I stayed up way too late reading last night. We were all in bed before nine (as a product of ridiculous work hours and sharing a room with our toddler, this happens more often than not), but I kept my light on to read.
(The lamp keeps Sylvia up and bothers Travis, so I’ve rigged up my e-reader light to shine on my real book so it’s not so bright. My e-reader might be the most expensive nightlight ever.)
Reading is what I want to do when I have downtime. Books, preferably. I like magazines and websites too, but too much time with either of them and I start to feel anxious or unproductive – as if I should hurry to the kitchen and make that fabulous recipe or organize my
desk kitchen table to look like that cute home office on the glossy page. (Trust me, as soon as I HAVE a home office I’ll be organizing the hell out of it, but for now my notes are stashed in stacks of index cards and I have just one binder for three major projects).
I also get a huge kick out of the “STEALS! Finds for under $100!” features in magazines (Real Simple, I’m looking at you) because, um, $99 is not a steal unless you’re talking a taxes-in all-inclusive round-trip to Easter Island.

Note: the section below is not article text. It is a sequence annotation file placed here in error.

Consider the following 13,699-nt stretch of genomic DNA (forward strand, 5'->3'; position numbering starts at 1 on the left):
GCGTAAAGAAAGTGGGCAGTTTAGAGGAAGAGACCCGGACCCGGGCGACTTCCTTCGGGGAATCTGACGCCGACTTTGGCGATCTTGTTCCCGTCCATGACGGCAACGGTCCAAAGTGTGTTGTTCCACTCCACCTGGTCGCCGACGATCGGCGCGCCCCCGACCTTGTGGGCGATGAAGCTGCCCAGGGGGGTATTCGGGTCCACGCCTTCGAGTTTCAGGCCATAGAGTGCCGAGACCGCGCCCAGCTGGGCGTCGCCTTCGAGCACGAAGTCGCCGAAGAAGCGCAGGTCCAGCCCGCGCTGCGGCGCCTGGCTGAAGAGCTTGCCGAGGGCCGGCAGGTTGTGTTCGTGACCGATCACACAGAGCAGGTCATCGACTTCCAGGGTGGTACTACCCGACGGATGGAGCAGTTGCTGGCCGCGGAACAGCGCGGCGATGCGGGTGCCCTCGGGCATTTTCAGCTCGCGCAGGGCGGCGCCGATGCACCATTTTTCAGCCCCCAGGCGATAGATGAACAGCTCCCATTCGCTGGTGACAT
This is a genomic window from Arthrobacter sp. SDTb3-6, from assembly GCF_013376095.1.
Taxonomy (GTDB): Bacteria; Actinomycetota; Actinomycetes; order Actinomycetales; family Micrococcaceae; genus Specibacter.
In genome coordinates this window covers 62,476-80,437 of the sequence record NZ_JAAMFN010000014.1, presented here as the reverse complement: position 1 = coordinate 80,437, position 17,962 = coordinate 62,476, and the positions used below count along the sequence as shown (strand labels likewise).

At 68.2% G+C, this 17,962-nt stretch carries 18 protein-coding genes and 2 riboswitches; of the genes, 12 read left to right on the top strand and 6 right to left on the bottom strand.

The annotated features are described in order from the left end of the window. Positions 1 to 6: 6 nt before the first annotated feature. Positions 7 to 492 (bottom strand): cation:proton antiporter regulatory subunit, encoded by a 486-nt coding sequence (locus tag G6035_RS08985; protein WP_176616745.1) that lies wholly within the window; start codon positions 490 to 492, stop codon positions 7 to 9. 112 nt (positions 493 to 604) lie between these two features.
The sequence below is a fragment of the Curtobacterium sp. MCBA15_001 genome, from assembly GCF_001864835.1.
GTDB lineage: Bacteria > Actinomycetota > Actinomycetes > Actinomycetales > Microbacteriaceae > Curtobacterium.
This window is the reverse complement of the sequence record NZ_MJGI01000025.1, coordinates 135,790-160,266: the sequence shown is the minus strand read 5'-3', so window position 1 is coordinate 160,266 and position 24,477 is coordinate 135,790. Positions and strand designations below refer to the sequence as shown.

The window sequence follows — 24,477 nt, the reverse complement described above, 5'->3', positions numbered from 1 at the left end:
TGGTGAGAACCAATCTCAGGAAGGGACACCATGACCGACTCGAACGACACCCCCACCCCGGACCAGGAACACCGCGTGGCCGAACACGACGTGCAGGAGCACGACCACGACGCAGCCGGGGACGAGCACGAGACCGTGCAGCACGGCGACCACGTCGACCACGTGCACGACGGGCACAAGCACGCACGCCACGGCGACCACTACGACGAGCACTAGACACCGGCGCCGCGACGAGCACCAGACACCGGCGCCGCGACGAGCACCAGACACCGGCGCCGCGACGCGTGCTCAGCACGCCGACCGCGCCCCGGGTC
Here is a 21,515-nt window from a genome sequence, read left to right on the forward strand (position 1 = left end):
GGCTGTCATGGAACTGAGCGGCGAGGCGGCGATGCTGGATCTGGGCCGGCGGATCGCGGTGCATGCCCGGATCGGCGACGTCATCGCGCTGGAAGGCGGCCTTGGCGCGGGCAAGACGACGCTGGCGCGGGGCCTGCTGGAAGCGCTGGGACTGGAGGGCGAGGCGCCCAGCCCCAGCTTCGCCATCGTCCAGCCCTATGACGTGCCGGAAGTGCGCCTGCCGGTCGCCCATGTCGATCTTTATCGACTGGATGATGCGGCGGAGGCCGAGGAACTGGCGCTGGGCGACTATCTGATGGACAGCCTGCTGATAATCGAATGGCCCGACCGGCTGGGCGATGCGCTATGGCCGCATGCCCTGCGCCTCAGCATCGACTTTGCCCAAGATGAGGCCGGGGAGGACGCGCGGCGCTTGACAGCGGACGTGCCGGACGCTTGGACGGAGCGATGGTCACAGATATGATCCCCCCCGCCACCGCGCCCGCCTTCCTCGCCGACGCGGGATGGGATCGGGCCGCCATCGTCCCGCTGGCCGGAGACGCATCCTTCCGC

But books don’t make me feel inadequate (except as a writer) or anxious (unless it’s on behalf of one of the characters).
There are people who get reading, and people who don’t. Travis finally gets it, insofar as he has stopped asking me a billion questions when I’ve got my nose in a book. But when I’m sobbing through a final chapter he’ll wryly ask, “good book?”
If it’s making me cry or laugh out loud or stay up past midnight, or if the book is propped open on the counter while I make supper? It’s probably a good book.
I recommend Hotel on the Corner of Bitter and Sweet by Jamie Ford. Actually, I was given this book by a friend who was purging her stash, and I’ll happily pass it along to anybody who would like a good read. Let me know in the comments below. I promise, you won’t be disappointed. Call it The Sheds’ mail-service book club!